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Three blocks of masses $M_A=15.0 \; \text{kg}$, $M_B=12.0 \; \text{kg}$, and $M_C=8.0 \; \text{kg}$ sit next to each other on a frictionless surface. A force $F=54.0 \; \text{N}$ acts on Block $A$ at an angle of $\theta=25°$ below the horizontal.

Calculate the magnitude and direction of all forces acting on each of the blocks. Normal force of $A$: $$\text{Weight of }A + F \sin \theta = 147+54 \sin(25)=170$$

This is just an example of what I'm trying to figure out. When and why do you use sin or cos when calculating magnitudes?

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closed as off-topic by Brandon Enright, John Rennie, Stan Liou, Kyle Kanos, jinawee Mar 13 '14 at 15:50

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    $\begingroup$ Draw out a triangle of the forces and you should be able to determine whether to use sine or cosine. You could also look at the limiting cases of $\theta=0$ or $90$ $\endgroup$ – jerk_dadt Mar 5 '14 at 0:30
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When you solve a problem like this, you are using a system of reference (actually you use one in all problems, but here it is very explicit). In this case, the easiest one is y in the vertical and x in the horizontal.

Almost all the forces are already in one of these 2 directions. Namely, you have all the weights pointing downwards, so in the -y direction and all normal forces pointing upwards, so +y direction. But you have a force (the one applied to body A) that is in neither directions purely. It is in a crooked direction, so it has a component in the y-axis and another in the x-axis. That is why you use sine and cosine. You are calculating how much of this force is in the vertical direction (projection in the y-axis) and how much is in the horizontal direction (projection in the x-axis).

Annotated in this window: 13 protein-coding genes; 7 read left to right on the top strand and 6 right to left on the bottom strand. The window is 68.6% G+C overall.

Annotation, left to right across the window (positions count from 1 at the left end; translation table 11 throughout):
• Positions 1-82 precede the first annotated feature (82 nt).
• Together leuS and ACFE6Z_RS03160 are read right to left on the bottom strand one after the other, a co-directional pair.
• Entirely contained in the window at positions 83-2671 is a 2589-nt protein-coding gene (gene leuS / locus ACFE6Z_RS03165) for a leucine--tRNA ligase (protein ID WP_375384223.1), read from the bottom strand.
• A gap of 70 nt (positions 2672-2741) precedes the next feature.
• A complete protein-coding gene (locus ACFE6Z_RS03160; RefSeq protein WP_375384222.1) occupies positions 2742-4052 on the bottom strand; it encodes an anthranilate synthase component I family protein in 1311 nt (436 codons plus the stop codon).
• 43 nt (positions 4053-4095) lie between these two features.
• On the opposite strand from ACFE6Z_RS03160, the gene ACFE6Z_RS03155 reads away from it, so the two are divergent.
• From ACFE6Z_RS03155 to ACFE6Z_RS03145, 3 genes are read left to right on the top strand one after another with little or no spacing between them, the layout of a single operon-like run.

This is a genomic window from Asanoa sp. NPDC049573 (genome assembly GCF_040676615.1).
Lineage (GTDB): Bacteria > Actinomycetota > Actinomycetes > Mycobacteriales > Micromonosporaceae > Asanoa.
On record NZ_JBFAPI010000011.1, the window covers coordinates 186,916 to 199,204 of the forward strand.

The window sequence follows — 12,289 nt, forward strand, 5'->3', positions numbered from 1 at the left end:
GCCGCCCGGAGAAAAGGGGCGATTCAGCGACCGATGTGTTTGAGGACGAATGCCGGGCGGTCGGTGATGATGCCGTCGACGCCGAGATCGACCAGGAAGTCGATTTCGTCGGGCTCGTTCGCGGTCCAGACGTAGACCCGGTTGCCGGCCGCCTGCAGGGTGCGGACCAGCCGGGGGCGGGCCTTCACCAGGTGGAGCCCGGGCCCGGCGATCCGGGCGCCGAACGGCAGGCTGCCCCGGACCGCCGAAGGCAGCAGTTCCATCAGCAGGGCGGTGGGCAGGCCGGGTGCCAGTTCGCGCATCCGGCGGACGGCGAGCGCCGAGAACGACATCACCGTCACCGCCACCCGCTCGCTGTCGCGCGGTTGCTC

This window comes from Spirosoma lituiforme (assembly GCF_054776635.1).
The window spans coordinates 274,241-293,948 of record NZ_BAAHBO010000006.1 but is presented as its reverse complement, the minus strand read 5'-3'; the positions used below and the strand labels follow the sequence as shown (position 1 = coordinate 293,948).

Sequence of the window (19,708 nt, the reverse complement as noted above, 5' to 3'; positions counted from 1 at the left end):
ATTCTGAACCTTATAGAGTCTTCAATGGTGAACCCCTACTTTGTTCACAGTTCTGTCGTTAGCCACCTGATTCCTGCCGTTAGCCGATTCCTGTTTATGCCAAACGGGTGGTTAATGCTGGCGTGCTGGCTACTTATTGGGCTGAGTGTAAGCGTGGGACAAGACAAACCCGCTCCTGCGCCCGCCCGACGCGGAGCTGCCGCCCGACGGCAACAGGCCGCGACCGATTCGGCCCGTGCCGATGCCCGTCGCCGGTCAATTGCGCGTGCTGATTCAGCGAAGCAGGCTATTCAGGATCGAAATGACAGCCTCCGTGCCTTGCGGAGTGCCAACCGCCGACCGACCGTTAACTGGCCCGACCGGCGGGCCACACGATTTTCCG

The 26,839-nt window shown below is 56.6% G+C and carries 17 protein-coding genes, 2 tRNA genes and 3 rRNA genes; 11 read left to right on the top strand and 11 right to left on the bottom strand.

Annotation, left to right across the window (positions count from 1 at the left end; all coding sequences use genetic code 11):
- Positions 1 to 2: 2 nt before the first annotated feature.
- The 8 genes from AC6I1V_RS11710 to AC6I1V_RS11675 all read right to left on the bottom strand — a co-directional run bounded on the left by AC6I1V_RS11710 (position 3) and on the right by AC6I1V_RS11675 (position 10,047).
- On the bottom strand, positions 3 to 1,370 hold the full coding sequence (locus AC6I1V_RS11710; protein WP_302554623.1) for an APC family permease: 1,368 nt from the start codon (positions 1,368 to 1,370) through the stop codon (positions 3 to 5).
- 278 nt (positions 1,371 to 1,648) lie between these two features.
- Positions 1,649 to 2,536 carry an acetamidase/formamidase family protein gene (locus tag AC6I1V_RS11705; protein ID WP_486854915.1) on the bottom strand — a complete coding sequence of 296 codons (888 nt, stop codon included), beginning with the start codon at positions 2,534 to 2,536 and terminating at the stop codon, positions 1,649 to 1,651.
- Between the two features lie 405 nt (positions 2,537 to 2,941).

Be very careful when asking sin or cos, because they depend on the angle you choose to represent the vector. In this case, the exercise says it is an angle with the horizontal, so a cosine will give you the horizontal component (adjacent to the angle), while sine will give you the y-component (opposite to the angle).

But as it was said before, the best you can do is to draw a diagram and realize which component the sine or cosine of that angle will give you. As it was also mentioned, limiting cases help a lot!! For instance, in your particular case, you could ask: "If the angle were 0 with the horizontal, what do I expect?" Well, if it was 0, that means it is completely in the horizontal direction, therefore you expect a cosine there, since cosine(0) = 1, so all your vector is in the horizontal component. While for the y-component you get sin(0) = 0, which is also expected since you have no projection there at all.

the case of 90 degrees is also very good, since you can follow the same reasoning and realize that the roles change. You expect all of the force in the y-axis and nothing on x. And you get that from sin(90) = 1 and cos(0) = 0.

But again, do not memorize, this will always be sine and this always cosine, since it is very easy to get tricked by doing this. One can give you the angle with respect to the vertical axis and sine and cosine change places.

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    $\begingroup$ +1 for "do not memorize". I feel like I tell students this far too often. $\endgroup$ – Javier Mar 5 '14 at 1:22

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